In a recent survey by PSFK, data showed that 70% of consumers expect a retailer to offer them the same level of personal service whether they are shopping in a physical store or on their mobile device. With initiatives across the retail industry focusing on bringing human experience and expertise back to customer service, the importance of connecting with the customers in a traditional way was at the forefront of NRF 2020. 

Micro-Experiences are a Must

The micro-experience isn’t a new idea or trend in retail. Retailers have been focusing on the small format, in-store activations that engage consumers in a way that can’t be replicated online for the greater portion of the last 10 years.  However, traditional micro-experiences are being left in the dust by industry leaders Rent the Runway, L’Occitane, Nike, Foot Locker, and CAMP.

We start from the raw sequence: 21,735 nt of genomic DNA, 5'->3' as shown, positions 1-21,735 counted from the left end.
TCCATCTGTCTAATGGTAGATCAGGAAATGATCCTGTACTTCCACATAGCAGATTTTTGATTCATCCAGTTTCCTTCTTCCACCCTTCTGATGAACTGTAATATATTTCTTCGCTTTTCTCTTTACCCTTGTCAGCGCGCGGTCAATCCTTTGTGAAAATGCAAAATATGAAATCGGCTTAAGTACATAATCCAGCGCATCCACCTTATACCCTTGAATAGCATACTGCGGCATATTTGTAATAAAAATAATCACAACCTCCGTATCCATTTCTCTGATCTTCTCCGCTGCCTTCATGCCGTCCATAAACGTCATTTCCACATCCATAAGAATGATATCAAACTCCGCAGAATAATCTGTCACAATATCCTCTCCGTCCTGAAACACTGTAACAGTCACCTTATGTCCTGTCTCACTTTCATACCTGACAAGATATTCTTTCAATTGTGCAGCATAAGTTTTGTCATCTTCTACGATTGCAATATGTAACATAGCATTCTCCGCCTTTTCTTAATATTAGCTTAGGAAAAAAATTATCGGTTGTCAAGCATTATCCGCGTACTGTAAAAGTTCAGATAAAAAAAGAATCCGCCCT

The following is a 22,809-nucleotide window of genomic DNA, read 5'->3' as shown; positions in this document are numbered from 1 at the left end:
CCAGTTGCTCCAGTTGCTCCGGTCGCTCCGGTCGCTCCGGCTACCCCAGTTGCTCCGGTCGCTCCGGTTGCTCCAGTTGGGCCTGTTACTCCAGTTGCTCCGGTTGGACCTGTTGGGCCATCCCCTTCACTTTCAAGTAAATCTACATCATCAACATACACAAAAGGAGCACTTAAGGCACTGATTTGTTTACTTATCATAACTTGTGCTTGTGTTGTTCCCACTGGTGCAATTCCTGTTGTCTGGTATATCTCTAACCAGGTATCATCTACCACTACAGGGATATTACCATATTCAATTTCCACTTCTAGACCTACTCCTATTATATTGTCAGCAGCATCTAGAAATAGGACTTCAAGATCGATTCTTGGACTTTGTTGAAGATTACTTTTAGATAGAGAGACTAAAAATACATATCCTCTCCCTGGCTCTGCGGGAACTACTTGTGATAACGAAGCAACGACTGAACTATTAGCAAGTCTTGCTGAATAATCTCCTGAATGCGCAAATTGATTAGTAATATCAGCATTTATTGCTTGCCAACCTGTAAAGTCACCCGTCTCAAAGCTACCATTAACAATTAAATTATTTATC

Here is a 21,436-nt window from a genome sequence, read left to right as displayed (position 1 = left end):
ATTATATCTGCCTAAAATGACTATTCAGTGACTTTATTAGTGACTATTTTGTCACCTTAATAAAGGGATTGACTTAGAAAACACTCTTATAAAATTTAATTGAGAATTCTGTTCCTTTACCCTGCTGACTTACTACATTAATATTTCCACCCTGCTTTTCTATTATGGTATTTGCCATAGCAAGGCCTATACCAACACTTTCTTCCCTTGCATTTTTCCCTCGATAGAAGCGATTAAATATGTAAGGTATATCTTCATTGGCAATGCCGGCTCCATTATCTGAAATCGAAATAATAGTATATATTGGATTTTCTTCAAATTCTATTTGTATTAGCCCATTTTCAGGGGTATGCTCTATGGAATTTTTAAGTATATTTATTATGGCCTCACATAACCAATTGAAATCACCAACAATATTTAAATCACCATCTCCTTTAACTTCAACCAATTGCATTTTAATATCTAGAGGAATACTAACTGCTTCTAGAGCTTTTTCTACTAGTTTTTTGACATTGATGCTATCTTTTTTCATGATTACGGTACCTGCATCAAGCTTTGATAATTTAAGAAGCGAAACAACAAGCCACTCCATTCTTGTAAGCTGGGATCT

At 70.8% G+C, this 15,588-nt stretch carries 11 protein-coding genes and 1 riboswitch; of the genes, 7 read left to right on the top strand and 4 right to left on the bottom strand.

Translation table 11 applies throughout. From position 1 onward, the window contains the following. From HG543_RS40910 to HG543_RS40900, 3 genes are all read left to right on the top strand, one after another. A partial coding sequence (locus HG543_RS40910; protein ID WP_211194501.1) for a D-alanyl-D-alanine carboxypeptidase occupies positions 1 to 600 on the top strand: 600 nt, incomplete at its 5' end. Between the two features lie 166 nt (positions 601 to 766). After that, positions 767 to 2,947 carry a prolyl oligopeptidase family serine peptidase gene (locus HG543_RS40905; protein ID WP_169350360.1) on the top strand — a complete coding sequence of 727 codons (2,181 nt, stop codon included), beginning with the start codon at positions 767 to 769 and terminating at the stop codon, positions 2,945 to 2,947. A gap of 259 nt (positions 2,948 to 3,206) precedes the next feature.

Rent the Runway, an online service that provides designer dress and accessory rentals, recently partnered with W Hotels to find a solution for everyone’s least favorite part of traveling: packing and unpacking. The partnership allows customers to reserve and rent their clothes online and have them delivered, hung, and ready to wear in their hotel room when they arrive. 

L’Occitane maximized on a sensorial and immersive micro experience in their New York City Flagship store by taking customers on a virtual reality journey to Provence, their founding city. Guests are also encouraged to touch and feel products under a “rain shower” sink and be transported to the south of France while sitting under the store’s Mediterranean-inspired olive tree. 

Nike’s “Vending Machine” challenges retailers to rethink loyalty programs beyond points and discounts. After finding that 40% of customers use the Nike app, Nike introduced exclusive member rewards for customers that use the Nike Training Club activity app that provides members with personalized access to limited edition product collections that correspond to the training activities they frequent the most. Members only sales, promotions, in-store events & services such as ‘Clean Kicks On Us’ and “Nike Master Trainer Fitness Class” ensure loyal customers receive curated experiences and exclusive benefits.